Just because one uses one's own experience, doesn't mean one doesn't need the Method. It's all a fucking act. Right now I'm writing a novella called Dogeared Paperback of My Life about me as seen through the eyes of an alternate me, who misapprehends the me character to an extent. Even though it's all about me, :-) it calls for some serious Stanislavsky. Even if I've been there emotionally, I'm not there now and I have to use sense memory to recall things. And I don't just utilize the method. I practise laughing, for one thing. This has given some old girlfriends the notion I was nuts, but laughing like the character, like a character whose laugh you know, helps conjure up the appropriate metaphor needed. to describe it, Anything you can use to make the prose more precise, acting or LSD or whatever, is good.

How do I do it? I haven't had any training, but I know what acting is and I'd be surprised if what I do is markedly different than what you do, Liz... though I use more drugs, I'm sure. You live in a character, you invent a portion of him or her that you use to fold around you and you grow it from there.

Anyway, I'm reading GL and it's very good. Takes me a long time, though...but that's not Liz's fault.
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Elizabeth Hand
Posted on Saturday, February 24, 2007 - 10:52 am:   

Thanks, Christopher -- I should pass along a debt of gratitude to my friend Bob Morales, who was the one who helped me get that opening in order. He suggested re-ordering the paragraphs a bit, and by gum, he was right!

I'm in Pound Ridge, at my parents, visitng my daughter briefly after a brilliant whrilwind tour of Providence & Newport RI with Paul DiFi & Deb Newton, host and hostess of the gods. Paul & Deb scored tickets to go see Patti Smith at a Providence bar called Lupo's on Thursday night, first time I'd seen Patti since about 1979. She was in great form, the show rough in the best ways -- like seeing a real working band, not over-rehearsed etc. They've bene in the studio & hadn't been touring for a while. They did a brilliant cover of "Soul Kitchen" and an absolutely incendiary cover of "Gimme Shelter" that was one of the single best live songs I've ever seen -- really fantastic. On Monday I'm catching the Tibet House benefit concert at Carnegie Hall, whre PS will be playing as well. She debuted a cover of "WithinWithout You" and I wondered if that might be their contribution to the TH gig.

I'm with Bronwyn on the effort to switch channels. I find it very tough sometimes. Feel loike I need an exorcist to get cass Neary out of my head, even now. Lucius I LOVE the notion of you laghing while working -- ha! I can't use drugs now and never could write using drugs then, though I did used to drink & smoke (cigarettes) while working, back in the day when I was in my 20s and had yet to learn the first thing about writing. What does the job for me now is olistening to the same song over and over and over again, ad nauseum. I do say things out loud sometimes, to try and get the voice down.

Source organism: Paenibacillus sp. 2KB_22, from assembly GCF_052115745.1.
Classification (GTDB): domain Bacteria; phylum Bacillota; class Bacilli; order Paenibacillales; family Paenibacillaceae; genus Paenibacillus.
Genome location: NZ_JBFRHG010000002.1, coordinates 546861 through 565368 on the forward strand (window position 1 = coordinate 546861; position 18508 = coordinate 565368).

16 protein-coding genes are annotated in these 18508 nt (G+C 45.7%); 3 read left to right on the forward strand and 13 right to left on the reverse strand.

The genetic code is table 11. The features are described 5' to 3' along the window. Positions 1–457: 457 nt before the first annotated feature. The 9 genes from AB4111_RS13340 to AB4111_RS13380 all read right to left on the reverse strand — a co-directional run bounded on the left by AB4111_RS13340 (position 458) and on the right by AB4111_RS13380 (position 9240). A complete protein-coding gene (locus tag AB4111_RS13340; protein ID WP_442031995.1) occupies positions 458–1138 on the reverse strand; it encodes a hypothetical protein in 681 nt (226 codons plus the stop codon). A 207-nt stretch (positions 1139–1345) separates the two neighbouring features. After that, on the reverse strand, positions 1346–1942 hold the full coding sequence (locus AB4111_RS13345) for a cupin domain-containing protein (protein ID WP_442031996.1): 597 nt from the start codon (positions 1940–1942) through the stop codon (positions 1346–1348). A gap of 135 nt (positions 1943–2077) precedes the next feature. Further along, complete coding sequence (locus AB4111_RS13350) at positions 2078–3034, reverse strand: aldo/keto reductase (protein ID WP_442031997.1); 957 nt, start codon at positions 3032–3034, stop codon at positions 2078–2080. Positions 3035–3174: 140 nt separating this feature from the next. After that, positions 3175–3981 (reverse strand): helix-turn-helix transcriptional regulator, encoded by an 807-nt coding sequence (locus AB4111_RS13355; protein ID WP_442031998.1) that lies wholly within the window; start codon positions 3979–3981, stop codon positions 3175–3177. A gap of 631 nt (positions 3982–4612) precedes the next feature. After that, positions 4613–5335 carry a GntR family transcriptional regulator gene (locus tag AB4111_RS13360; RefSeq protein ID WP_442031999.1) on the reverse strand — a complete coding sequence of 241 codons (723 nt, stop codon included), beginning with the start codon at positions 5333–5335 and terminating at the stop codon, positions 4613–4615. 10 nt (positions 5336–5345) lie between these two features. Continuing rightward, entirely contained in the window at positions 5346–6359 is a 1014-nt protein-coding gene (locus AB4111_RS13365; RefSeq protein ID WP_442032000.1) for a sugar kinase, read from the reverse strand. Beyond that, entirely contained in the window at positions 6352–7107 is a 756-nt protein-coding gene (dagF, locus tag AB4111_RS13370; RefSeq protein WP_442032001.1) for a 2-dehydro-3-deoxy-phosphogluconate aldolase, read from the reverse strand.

But laughing? Gotta draw the line there, Lucius. I have to say, I have no clue how any of my characetrs laugh. But it's a great idea.
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Lucius
Posted on Saturday, February 24, 2007 - 03:35 pm:   

It gets you away from generic description. Laughing is one of the most idiosyncratic things people do, and can provide, if described accurately, an interesting support to some quality expressed by the character or else pose a contrary (a wheezing, spitting laugh, for instance, in an otherwise fastidious character) that can be used to comment upon that quality or foreshadow a weakness or whatever. It's just another arrow in the quiver.
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Elizabeth Hand
Posted on Sunday, February 25, 2007 - 04:16 am:   

I think laughter is probably one of the most difficult things for an actor to do, the way hands are supposed to be the most difficult thing to draw. Maybe my characters don't laugh. Maybe nothing is ever that damn funny.

No, I'll try that next time I'm working on something. For me, it's mostly just the rhythmn of speech (when I read my work aloud, though, it's also about dialect, but I don't do much of that on the page). Sometimes I get a couple of people talking and it's like they take over, and I'm just taking notes -- I love when that happens. Love writing dialogue like that.
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Lucius
Posted on Sunday, February 25, 2007 - 05:14 am:   

"For me, it's mostly just the rhythmn of speech..."

Of course. The laugh is just one more thing an author can do. And as you well know, laughter isn't always funded by humor...most laughter. People use laughter mainly as punctuation.

ANyway...
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PM
Posted on Sunday, February 25, 2007 - 07:54 am:   

True, Lucius is not always a happy laugher :-)

Laughter establishes believability.

But let's not have everyone running to the bathroom. I continue to be struck by films that go out of their way to portray the potty.